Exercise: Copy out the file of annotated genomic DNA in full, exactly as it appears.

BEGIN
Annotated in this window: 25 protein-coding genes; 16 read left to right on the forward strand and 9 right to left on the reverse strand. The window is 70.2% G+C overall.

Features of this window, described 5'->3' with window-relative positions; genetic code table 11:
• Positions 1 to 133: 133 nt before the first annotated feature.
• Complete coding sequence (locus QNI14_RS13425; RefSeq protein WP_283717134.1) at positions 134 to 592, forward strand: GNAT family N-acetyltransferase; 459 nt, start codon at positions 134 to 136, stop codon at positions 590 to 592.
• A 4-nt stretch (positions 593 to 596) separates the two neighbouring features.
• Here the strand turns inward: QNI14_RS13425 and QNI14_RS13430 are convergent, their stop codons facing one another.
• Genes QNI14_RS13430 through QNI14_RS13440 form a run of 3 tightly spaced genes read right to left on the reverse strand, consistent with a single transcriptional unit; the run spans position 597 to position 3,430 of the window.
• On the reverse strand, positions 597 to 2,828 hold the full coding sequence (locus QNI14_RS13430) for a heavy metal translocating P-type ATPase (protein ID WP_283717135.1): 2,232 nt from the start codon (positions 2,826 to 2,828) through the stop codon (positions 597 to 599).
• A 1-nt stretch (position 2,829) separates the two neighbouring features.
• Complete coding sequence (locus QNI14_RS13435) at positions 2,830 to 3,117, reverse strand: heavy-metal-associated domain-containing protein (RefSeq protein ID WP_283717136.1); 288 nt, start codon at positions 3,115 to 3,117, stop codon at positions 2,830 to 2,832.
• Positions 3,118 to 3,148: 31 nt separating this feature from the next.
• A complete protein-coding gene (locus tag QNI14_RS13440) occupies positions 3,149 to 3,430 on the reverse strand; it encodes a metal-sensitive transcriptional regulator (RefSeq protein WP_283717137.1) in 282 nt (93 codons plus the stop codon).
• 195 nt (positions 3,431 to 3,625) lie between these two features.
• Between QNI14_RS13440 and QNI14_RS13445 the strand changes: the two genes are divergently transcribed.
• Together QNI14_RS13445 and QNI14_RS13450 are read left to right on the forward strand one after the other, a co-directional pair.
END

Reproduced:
Annotated in this window: 25 protein-coding genes; 16 read left to right on the forward strand and 9 right to left on the reverse strand. The window is 70.2% G+C overall.

Features of this window, described 5'->3' with window-relative positions; genetic code table 11:
• Positions 1 to 133: 133 nt before the first annotated feature.
• Complete coding sequence (locus QNI14_RS13425; RefSeq protein WP_283717134.1) at positions 134 to 592, forward strand: GNAT family N-acetyltransferase; 459 nt, start codon at positions 134 to 136, stop codon at positions 590 to 592.
• A 4-nt stretch (positions 593 to 596) separates the two neighbouring features.
• Here the strand turns inward: QNI14_RS13425 and QNI14_RS13430 are convergent, their stop codons facing one another.
• Genes QNI14_RS13430 through QNI14_RS13440 form a run of 3 tightly spaced genes read right to left on the reverse strand, consistent with a single transcriptional unit; the run spans position 597 to position 3,430 of the window.
• On the reverse strand, positions 597 to 2,828 hold the full coding sequence (locus QNI14_RS13430) for a heavy metal translocating P-type ATPase (protein ID WP_283717135.1): 2,232 nt from the start codon (positions 2,826 to 2,828) through the stop codon (positions 597 to 599).
• A 1-nt stretch (position 2,829) separates the two neighbouring features.
• Complete coding sequence (locus QNI14_RS13435) at positions 2,830 to 3,117, reverse strand: heavy-metal-associated domain-containing protein (RefSeq protein ID WP_283717136.1); 288 nt, start codon at positions 3,115 to 3,117, stop codon at positions 2,830 to 2,832.
• Positions 3,118 to 3,148: 31 nt separating this feature from the next.
• A complete protein-coding gene (locus tag QNI14_RS13440) occupies positions 3,149 to 3,430 on the reverse strand; it encodes a metal-sensitive transcriptional regulator (RefSeq protein WP_283717137.1) in 282 nt (93 codons plus the stop codon).
• 195 nt (positions 3,431 to 3,625) lie between these two features.
• Between QNI14_RS13440 and QNI14_RS13445 the strand changes: the two genes are divergently transcribed.
• Together QNI14_RS13445 and QNI14_RS13450 are read left to right on the forward strand one after the other, a co-directional pair.